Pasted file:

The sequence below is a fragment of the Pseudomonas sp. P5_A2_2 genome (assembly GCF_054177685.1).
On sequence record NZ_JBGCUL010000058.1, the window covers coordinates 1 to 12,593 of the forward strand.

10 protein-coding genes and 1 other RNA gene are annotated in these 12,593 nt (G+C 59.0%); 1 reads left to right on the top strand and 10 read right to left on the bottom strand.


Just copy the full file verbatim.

The sequence below is a fragment of the Pseudomonas sp. P5_A2_2 genome (assembly GCF_054177685.1).
On sequence record NZ_JBGCUL010000058.1, the window covers coordinates 1 to 12,593 of the forward strand.

10 protein-coding genes and 1 other RNA gene are annotated in these 12,593 nt (G+C 59.0%); 1 reads left to right on the top strand and 10 read right to left on the bottom strand.